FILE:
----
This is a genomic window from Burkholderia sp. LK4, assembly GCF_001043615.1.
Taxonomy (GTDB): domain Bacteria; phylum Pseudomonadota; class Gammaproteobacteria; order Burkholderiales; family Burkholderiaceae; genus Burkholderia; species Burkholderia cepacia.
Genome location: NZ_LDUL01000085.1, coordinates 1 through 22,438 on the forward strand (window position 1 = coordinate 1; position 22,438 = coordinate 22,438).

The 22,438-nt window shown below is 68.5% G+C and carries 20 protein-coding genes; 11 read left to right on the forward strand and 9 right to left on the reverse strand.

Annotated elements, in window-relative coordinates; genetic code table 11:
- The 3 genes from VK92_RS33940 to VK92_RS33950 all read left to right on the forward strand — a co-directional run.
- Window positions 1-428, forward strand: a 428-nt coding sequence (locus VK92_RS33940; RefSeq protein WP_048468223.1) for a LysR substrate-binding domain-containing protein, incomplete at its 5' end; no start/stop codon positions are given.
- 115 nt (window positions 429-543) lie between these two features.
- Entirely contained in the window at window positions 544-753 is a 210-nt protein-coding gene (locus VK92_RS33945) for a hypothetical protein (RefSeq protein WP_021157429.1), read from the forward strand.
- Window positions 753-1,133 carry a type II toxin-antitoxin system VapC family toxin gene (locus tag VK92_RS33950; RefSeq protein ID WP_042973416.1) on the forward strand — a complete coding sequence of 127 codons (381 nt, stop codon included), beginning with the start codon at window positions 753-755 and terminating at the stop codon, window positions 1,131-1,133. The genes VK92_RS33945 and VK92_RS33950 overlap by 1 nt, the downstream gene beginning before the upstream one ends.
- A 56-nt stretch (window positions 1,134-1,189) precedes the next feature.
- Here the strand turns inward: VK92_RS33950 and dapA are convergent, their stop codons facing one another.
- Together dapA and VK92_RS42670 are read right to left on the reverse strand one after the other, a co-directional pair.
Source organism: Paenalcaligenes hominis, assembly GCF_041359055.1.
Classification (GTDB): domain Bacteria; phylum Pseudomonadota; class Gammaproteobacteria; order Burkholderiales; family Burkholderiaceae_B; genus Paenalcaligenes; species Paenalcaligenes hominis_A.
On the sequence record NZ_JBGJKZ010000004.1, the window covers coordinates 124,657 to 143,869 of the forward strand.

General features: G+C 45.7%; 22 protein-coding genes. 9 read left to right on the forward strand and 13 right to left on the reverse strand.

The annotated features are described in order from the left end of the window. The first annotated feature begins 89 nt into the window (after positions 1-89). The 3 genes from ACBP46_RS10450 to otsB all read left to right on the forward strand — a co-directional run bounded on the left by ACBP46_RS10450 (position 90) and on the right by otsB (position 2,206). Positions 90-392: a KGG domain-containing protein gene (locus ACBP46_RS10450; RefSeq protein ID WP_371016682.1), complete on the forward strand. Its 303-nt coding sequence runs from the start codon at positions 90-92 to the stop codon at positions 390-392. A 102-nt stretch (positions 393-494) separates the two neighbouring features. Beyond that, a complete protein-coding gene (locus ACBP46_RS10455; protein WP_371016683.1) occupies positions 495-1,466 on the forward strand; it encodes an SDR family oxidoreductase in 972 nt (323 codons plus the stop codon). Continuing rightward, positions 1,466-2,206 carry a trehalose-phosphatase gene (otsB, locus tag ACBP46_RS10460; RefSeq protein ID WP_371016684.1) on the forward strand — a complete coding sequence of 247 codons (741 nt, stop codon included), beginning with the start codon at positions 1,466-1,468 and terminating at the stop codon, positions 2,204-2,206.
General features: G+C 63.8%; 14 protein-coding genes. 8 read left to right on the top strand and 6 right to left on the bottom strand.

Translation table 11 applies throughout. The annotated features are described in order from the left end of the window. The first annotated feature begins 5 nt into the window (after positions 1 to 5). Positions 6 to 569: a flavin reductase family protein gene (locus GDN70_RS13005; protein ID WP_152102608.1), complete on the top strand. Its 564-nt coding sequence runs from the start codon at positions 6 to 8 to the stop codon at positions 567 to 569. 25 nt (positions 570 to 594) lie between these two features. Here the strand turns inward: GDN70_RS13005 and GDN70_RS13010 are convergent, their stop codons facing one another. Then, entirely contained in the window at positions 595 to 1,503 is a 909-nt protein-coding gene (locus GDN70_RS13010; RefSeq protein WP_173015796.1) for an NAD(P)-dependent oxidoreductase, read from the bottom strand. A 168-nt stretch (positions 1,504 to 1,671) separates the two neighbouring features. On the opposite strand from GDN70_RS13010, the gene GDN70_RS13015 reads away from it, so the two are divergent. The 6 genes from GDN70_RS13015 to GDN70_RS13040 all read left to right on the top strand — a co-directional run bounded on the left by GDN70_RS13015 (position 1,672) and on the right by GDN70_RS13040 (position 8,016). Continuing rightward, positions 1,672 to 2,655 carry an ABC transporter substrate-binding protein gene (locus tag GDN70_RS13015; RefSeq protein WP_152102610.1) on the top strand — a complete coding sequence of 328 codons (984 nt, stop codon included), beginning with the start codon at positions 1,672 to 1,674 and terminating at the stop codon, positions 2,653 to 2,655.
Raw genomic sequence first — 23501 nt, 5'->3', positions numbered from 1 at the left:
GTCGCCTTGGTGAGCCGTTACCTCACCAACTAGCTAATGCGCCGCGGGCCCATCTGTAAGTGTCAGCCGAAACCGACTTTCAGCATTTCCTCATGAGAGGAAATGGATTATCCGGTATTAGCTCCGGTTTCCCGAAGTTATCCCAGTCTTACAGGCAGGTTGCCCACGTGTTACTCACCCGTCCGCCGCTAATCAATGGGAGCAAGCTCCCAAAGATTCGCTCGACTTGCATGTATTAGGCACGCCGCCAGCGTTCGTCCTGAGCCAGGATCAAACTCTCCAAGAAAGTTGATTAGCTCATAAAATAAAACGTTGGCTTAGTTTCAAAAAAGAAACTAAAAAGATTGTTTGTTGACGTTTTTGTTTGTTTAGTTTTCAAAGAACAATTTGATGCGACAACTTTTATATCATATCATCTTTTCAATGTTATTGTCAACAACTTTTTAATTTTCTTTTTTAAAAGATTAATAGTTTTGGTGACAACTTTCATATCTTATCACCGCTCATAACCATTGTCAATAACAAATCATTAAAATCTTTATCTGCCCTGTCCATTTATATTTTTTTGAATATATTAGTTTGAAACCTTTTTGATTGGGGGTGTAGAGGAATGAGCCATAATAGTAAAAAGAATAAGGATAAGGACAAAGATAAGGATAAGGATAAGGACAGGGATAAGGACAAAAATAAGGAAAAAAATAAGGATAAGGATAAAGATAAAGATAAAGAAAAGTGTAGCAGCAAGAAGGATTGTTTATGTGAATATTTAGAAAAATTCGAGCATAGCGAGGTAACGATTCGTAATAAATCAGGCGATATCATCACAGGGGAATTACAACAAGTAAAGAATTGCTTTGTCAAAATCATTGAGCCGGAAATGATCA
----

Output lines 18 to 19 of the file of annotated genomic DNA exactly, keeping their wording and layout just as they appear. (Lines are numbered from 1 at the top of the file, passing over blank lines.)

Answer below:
The annotated features are described in order from the left end of the window. The first annotated feature begins 89 nt into the window (after positions 1-89). The 3 genes from ACBP46_RS10450 to otsB all read left to right on the forward strand — a co-directional run bounded on the left by ACBP46_RS10450 (position 90) and on the right by otsB (position 2,206). Positions 90-392: a KGG domain-containing protein gene (locus ACBP46_RS10450; RefSeq protein ID WP_371016682.1), complete on the forward strand. Its 303-nt coding sequence runs from the start codon at positions 90-92 to the stop codon at positions 390-392. A 102-nt stretch (positions 393-494) separates the two neighbouring features. Beyond that, a complete protein-coding gene (locus ACBP46_RS10455; protein WP_371016683.1) occupies positions 495-1,466 on the forward strand; it encodes an SDR family oxidoreductase in 972 nt (323 codons plus the stop codon). Continuing rightward, positions 1,466-2,206 carry a trehalose-phosphatase gene (otsB, locus tag ACBP46_RS10460; RefSeq protein ID WP_371016684.1) on the forward strand — a complete coding sequence of 247 codons (741 nt, stop codon included), beginning with the start codon at positions 1,466-1,468 and terminating at the stop codon, positions 2,204-2,206.
General features: G+C 63.8%; 14 protein-coding genes. 8 read left to right on the top strand and 6 right to left on the bottom strand.